What should be concerning to leveraged-loan investors is the rise of so-called enhanced CLOs, which are effectively a wager that more companies will go the way of Clover and get downgraded to the triple-C tier. These new funds are allowed to have up to half their portfolios in triple-C debt, while traditional CLOs are only permitted a fraction of that exposure. As my Bloomberg Opinion colleague Matt Levine quipped, “In finance, the way to enhance something is to make it worse.”
“Investors say there is ample evidence that the limited ability of CLOs to hold triple-C loans creates unusual price moves” in leveraged loans, the Wall Street Journal reported. Since November, three different managers have issued $1.6 billion of these enhanced CLOs in a bet that they can pick out which loans have fallen too far from which are legitimately veering toward default.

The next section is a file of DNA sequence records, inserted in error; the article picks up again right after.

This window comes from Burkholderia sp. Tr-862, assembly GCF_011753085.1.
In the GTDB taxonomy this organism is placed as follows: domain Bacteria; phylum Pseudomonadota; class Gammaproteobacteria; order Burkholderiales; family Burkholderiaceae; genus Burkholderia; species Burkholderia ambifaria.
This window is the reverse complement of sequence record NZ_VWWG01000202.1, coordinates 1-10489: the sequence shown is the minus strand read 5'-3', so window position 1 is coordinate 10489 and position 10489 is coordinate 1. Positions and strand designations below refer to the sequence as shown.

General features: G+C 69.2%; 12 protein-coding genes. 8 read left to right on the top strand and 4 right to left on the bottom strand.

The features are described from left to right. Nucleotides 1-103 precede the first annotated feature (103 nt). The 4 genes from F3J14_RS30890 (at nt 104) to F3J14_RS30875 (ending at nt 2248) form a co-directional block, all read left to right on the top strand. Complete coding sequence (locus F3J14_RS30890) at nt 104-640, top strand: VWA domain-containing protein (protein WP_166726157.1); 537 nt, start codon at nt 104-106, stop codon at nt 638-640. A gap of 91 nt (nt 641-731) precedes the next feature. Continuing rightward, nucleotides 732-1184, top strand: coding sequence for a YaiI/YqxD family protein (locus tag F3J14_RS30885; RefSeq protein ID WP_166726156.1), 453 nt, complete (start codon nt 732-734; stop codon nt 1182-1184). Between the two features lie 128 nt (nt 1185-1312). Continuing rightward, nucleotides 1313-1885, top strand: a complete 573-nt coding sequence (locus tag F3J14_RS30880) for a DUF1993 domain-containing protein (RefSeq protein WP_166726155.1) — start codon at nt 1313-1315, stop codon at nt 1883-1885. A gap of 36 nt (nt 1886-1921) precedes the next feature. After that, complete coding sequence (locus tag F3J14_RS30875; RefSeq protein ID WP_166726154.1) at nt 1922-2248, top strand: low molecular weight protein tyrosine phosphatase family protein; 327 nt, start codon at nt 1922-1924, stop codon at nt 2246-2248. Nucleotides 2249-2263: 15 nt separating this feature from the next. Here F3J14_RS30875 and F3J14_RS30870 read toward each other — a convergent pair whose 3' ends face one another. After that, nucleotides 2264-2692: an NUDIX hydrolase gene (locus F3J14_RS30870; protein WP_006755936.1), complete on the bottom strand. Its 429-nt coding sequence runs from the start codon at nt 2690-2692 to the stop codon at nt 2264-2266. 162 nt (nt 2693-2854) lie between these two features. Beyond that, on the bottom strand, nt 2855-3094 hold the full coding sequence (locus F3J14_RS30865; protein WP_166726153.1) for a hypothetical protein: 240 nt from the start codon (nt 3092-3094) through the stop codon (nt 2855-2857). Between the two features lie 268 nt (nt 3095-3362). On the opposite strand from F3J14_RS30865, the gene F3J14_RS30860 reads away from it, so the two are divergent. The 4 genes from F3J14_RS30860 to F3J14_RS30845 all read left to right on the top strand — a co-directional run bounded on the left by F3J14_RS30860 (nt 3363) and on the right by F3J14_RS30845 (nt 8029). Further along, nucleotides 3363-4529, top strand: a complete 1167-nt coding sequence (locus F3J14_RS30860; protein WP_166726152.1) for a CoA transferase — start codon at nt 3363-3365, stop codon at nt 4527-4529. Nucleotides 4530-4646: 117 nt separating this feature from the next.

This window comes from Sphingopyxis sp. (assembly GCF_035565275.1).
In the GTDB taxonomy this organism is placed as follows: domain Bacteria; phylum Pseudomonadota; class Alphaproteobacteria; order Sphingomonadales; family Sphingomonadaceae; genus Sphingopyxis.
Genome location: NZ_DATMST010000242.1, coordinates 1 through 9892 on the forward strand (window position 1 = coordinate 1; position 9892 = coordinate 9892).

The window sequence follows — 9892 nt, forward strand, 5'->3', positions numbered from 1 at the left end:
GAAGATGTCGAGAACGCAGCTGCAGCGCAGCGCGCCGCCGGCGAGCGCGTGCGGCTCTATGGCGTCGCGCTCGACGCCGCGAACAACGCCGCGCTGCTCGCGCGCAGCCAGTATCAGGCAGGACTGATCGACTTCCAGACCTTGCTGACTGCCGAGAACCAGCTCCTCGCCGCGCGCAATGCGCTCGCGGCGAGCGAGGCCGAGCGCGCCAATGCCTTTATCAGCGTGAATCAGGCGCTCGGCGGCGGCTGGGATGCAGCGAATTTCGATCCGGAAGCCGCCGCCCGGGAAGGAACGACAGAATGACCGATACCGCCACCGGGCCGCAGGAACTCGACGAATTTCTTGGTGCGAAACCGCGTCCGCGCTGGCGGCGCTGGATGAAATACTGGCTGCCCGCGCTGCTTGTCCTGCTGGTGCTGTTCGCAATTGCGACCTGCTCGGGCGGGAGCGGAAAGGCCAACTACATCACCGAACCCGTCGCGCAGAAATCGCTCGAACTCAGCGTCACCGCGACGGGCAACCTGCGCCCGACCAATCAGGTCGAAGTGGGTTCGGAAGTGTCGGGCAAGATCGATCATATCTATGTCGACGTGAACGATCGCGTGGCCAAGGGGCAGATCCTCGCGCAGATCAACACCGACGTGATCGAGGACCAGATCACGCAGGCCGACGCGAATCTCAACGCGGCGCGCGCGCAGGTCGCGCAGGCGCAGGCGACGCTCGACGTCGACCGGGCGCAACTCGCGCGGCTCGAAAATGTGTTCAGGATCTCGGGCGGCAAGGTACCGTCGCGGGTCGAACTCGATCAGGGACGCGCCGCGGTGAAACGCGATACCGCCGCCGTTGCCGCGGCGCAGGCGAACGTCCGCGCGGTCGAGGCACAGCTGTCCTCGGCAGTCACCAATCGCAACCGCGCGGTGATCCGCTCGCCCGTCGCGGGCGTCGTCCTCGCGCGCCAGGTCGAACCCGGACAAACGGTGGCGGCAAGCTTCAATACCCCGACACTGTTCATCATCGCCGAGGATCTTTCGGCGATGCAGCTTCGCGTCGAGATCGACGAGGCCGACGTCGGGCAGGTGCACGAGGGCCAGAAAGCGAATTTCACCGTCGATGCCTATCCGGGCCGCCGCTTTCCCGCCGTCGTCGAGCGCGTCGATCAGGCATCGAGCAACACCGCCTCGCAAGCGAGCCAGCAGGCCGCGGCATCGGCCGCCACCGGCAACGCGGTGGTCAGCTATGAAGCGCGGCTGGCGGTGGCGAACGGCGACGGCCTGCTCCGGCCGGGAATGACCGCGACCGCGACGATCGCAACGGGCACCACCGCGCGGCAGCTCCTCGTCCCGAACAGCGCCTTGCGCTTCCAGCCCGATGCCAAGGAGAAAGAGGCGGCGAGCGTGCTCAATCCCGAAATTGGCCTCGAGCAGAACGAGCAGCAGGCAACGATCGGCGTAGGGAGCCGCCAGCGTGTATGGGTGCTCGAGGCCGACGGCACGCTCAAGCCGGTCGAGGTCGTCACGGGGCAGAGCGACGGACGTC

Something tells me that’s easier said than done. Catching a bunch of falling knives will at best come with a few deep cuts, and at worst take off your entire hand. It’s asking for trouble, though they’ll likely be doing the broader market a service by making price swings around downgrades a bit less volatile. Who knows — maybe they were the ones who stepped in to buy Clover’s loan.
In the meantime, it’s worth taking a step back and remembering what the leveraged-loan market is at its core. It has seen explosive growth and as a result is filled to the brim with credit risks and liquidity risks. One-offs like Clover are usually the former. But it’s the latter that will continue to keep investors up at night.
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Brian Chappatta is a Bloomberg Opinion columnist covering debt markets. He previously covered bonds for Bloomberg News. He is also a CFA charterholder.